At that time there were only three pediatric doctors working together, all of which are still with us! But as time went on and the need and demand became more obvious, that team grew until they eventually had to move locations to where the hospital stands today in Tabbare. Since the move in 2007, Dr. Arty has been the Medical Director of St. Damien’s Pediatric Hospital.

Dr. Arty comments that the best part of the job is simply being a doctor, being with the patients and treating patients. She lights up when she is with the children in the hospital and does what ever she can to treat them and send them off to live a healthy childhood.

She truly believes and lives out the mission of St. Damien and will keep fighting for it and for the lives of each child who walks though the door. She is a true inspiration and many look up to her as a role model and as an example. Her compassionate demeanor and ability to connect with people benefits her not only as a doctor but also as a teacher to her fellow doctors, our residents and the entire hospital staff. We appreciate the past twenty years she has selflessly given to St. Damien and we look forward to what new and innovative ideas she brings in the future.

Contributed by Avriel Burlot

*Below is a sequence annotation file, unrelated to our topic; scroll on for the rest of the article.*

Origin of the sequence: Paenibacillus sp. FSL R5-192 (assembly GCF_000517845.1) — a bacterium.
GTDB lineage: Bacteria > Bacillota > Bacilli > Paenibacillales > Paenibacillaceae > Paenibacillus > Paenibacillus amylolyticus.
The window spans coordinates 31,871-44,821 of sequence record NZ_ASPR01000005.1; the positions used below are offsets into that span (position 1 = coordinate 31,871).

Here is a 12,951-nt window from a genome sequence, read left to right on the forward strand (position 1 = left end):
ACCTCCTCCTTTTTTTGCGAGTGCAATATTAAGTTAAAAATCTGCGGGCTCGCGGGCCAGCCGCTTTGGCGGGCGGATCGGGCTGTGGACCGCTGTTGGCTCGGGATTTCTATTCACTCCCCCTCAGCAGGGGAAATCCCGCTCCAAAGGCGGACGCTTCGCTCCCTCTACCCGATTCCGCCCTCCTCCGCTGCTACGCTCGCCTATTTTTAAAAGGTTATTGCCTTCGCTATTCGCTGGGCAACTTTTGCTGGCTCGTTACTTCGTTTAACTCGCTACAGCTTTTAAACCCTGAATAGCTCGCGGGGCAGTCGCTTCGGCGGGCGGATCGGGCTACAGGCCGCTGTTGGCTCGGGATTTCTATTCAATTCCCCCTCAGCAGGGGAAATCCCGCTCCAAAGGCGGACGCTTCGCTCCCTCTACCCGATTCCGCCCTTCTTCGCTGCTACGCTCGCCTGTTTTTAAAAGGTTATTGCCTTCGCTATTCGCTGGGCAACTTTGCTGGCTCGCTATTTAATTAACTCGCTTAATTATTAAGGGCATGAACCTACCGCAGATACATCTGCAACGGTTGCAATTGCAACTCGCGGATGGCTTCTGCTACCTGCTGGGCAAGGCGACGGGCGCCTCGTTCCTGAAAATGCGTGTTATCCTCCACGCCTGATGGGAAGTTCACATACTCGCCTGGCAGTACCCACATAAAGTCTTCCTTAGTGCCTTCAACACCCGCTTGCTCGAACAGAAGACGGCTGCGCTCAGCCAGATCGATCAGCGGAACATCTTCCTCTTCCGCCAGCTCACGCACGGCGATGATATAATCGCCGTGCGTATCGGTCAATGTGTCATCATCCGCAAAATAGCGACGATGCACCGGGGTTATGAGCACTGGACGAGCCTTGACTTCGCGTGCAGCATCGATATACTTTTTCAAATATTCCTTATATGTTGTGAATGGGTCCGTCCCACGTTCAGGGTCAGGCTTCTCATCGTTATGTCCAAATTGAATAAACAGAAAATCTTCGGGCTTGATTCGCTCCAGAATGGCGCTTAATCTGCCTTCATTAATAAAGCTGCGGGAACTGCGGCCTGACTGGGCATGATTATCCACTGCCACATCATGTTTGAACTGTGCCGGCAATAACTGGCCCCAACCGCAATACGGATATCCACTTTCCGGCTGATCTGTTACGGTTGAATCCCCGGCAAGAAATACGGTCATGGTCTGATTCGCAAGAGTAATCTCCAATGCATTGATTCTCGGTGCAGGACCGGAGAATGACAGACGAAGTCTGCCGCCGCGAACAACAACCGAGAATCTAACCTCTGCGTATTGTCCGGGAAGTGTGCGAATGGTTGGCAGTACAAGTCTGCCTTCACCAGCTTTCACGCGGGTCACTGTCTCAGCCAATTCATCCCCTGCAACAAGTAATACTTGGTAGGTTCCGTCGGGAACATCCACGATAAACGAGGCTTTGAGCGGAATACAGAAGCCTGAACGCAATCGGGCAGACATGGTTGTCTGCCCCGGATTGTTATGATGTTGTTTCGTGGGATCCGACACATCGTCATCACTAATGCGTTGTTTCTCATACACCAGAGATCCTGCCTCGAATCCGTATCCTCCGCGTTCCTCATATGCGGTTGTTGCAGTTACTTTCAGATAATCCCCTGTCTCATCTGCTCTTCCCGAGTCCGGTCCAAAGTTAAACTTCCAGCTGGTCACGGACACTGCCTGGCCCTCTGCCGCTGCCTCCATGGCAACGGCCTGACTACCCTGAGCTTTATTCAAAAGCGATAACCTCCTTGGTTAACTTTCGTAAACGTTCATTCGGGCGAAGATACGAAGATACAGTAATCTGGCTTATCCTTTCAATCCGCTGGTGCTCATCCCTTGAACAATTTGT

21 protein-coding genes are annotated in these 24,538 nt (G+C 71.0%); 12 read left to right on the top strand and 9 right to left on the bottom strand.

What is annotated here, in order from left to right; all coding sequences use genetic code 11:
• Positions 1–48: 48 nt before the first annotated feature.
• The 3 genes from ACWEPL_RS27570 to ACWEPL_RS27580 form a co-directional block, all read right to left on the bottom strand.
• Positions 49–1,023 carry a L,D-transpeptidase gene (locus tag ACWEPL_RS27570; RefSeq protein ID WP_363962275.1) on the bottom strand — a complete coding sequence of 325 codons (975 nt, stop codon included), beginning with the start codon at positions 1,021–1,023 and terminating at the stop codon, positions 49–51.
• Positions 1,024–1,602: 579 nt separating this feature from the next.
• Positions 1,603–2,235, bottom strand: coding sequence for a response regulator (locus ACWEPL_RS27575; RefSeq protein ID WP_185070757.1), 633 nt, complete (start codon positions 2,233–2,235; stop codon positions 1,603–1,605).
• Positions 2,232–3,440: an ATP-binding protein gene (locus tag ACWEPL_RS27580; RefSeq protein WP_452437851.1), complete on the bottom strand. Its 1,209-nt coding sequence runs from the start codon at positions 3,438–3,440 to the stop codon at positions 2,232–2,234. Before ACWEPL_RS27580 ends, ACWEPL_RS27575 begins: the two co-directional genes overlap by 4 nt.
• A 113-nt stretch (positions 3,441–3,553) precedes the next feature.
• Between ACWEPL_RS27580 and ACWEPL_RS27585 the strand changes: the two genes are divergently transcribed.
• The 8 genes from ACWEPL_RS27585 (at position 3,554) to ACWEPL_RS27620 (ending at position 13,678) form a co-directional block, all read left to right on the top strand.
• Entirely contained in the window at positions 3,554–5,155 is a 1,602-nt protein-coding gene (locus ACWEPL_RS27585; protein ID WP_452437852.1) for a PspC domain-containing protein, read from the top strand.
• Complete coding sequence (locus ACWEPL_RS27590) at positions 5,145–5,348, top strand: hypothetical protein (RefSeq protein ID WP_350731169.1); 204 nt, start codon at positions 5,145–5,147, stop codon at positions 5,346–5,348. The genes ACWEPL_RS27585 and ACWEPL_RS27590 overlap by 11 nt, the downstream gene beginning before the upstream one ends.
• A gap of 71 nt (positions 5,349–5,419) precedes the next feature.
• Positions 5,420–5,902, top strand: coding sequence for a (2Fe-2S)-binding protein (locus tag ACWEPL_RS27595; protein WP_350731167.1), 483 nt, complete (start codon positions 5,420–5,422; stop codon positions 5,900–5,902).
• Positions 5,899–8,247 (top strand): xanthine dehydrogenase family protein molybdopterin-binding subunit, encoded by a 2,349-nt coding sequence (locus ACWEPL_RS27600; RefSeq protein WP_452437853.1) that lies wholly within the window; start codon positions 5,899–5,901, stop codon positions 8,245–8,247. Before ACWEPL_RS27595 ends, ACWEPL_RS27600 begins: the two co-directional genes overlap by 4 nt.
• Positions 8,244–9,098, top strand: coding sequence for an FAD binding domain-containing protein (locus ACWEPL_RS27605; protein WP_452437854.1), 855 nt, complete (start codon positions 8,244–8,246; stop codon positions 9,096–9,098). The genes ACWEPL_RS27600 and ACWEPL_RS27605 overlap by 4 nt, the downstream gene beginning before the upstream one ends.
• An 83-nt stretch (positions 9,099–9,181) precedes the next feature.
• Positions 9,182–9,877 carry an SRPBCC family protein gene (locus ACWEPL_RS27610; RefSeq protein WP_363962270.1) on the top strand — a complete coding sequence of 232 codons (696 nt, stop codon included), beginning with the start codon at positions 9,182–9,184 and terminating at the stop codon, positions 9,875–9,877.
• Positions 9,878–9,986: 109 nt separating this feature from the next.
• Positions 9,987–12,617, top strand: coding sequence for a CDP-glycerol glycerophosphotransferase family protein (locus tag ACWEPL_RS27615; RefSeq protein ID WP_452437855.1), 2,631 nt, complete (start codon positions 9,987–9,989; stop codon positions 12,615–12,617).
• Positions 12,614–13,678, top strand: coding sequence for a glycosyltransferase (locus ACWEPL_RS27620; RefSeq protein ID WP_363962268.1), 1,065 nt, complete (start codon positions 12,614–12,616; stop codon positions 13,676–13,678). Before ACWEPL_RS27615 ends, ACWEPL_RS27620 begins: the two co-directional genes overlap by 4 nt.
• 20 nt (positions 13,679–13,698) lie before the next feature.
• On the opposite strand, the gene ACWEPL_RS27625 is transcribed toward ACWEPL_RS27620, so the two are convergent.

Communication Specialist

Patient Cholera Profile: Jacqueline

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Jacqueline*, two-years-old, was admitted to the Rehydration Center at St. Damien Pediatric Hospital for three days after several days of being severely ill at home. She is the only child in her family, living with both of her parents. Jacqueline had several episodes of diarrhea, vomiting and fever when she arrived. When the symptoms first started, her mother brought her to St. Catherine Hospital in Cite Soliel. However, as they are not equipped to take care of these types of cases, the doctor transferred her to St. Damien’s for better care.

According to Dr. Ernestine Ysaac, the lead doctor in the Rehydration Center at St. Damien, “by the time she arrived her condition were very bad. She was lethargy, not able to drink anything due to her severe dehydration and her heart rate was slowing down too. But, the child was quickly treated with IV fluids and in her first night, the child received four bags of IV fluids.” By the next day, Dr. Ysaac assured, the child’s health improved with sign of rehydration and normal vital signs.

Today, Jacqueline is in great health and was discharged to go back home. However, before discharging her, the doctor discovered that the child was also suffering malnutrition. She was referred to our external malnutrition program where she visit regularly for check up’s and to receive special peanut better, vegetables and medication to treat her malnutrition.

Jacqueline’s mother said, “Thank you very much for your generous help that you provided to my child, because without you she might not be here. St. Damien’s was my only chance and I want to thank the staff who were quick in treating and taking the good care of my kid.”

Jacqueline and her mother are now home, happy and healthy!